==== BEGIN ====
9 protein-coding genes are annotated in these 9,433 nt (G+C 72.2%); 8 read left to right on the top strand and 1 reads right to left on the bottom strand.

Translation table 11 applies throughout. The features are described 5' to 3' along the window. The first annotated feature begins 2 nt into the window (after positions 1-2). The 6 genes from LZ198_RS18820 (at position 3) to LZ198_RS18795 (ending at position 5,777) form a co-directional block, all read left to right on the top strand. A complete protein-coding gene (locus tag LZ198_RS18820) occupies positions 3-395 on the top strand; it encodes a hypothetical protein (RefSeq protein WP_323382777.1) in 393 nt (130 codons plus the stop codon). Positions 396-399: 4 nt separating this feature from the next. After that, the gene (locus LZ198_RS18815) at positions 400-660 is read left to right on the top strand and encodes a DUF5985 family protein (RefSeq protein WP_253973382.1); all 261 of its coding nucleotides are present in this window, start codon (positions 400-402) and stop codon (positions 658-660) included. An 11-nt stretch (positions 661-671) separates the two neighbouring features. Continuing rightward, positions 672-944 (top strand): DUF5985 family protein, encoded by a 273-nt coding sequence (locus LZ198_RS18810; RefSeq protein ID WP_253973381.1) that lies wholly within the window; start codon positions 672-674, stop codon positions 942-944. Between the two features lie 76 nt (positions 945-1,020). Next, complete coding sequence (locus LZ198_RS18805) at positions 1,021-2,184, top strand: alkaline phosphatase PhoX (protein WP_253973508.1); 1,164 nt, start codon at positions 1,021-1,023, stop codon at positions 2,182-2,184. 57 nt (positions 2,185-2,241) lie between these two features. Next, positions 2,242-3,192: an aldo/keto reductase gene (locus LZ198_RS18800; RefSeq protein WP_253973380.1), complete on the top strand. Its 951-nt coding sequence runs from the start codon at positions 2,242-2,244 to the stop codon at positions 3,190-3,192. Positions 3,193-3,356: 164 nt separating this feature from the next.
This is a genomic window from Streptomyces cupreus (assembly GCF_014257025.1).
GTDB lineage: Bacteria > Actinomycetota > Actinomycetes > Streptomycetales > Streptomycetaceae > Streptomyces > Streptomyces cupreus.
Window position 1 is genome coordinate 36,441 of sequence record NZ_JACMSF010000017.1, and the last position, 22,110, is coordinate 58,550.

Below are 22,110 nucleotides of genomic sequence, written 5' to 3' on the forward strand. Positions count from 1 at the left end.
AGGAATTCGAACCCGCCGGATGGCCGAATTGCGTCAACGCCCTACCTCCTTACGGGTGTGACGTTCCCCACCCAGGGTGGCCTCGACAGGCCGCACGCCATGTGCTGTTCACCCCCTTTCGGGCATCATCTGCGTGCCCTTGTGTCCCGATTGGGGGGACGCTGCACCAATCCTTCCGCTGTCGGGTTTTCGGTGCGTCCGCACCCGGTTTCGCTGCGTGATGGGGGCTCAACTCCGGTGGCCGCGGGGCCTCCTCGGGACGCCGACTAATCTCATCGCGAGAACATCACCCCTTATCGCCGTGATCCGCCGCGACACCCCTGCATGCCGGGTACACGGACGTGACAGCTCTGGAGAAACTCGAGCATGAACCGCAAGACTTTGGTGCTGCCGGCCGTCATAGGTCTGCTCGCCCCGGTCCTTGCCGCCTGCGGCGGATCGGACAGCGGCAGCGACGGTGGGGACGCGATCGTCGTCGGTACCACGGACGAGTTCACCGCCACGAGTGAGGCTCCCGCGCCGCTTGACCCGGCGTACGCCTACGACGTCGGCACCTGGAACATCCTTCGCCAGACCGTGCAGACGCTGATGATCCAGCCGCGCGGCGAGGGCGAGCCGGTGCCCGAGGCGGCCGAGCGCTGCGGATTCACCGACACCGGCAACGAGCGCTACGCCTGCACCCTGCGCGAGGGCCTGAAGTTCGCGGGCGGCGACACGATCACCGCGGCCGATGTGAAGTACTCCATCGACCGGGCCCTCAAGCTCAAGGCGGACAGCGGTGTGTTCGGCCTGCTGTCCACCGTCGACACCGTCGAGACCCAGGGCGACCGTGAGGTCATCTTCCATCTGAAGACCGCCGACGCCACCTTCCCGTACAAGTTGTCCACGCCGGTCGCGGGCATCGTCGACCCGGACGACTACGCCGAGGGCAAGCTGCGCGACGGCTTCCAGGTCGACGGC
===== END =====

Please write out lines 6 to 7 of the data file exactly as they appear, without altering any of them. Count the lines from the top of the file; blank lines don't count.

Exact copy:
Below are 22,110 nucleotides of genomic sequence, written 5' to 3' on the forward strand. Positions count from 1 at the left end.
AGGAATTCGAACCCGCCGGATGGCCGAATTGCGTCAACGCCCTACCTCCTTACGGGTGTGACGTTCCCCACCCAGGGTGGCCTCGACAGGCCGCACGCCATGTGCTGTTCACCCCCTTTCGGGCATCATCTGCGTGCCCTTGTGTCCCGATTGGGGGGACGCTGCACCAATCCTTCCGCTGTCGGGTTTTCGGTGCGTCCGCACCCGGTTTCGCTGCGTGATGGGGGCTCAACTCCGGTGGCCGCGGGGCCTCCTCGGGACGCCGACTAATCTCATCGCGAGAACATCACCCCTTATCGCCGTGATCCGCCGCGACACCCCTGCATGCCGGGTACACGGACGTGACAGCTCTGGAGAAACTCGAGCATGAACCGCAAGACTTTGGTGCTGCCGGCCGTCATAGGTCTGCTCGCCCCGGTCCTTGCCGCCTGCGGCGGATCGGACAGCGGCAGCGACGGTGGGGACGCGATCGTCGTCGGTACCACGGACGAGTTCACCGCCACGAGTGAGGCTCCCGCGCCGCTTGACCCGGCGTACGCCTACGACGTCGGCACCTGGAACATCCTTCGCCAGACCGTGCAGACGCTGATGATCCAGCCGCGCGGCGAGGGCGAGCCGGTGCCCGAGGCGGCCGAGCGCTGCGGATTCACCGACACCGGCAACGAGCGCTACGCCTGCACCCTGCGCGAGGGCCTGAAGTTCGCGGGCGGCGACACGATCACCGCGGCCGATGTGAAGTACTCCATCGACCGGGCCCTCAAGCTCAAGGCGGACAGCGGTGTGTTCGGCCTGCTGTCCACCGTCGACACCGTCGAGACCCAGGGCGACCGTGAGGTCATCTTCCATCTGAAGACCGCCGACGCCACCTTCCCGTACAAGTTGTCCACGCCGGTCGCGGGCATCGTCGACCCGGACGACTACGCCGAGGGCAAGCTGCGCGACGGCTTCCAGGTCGACGGC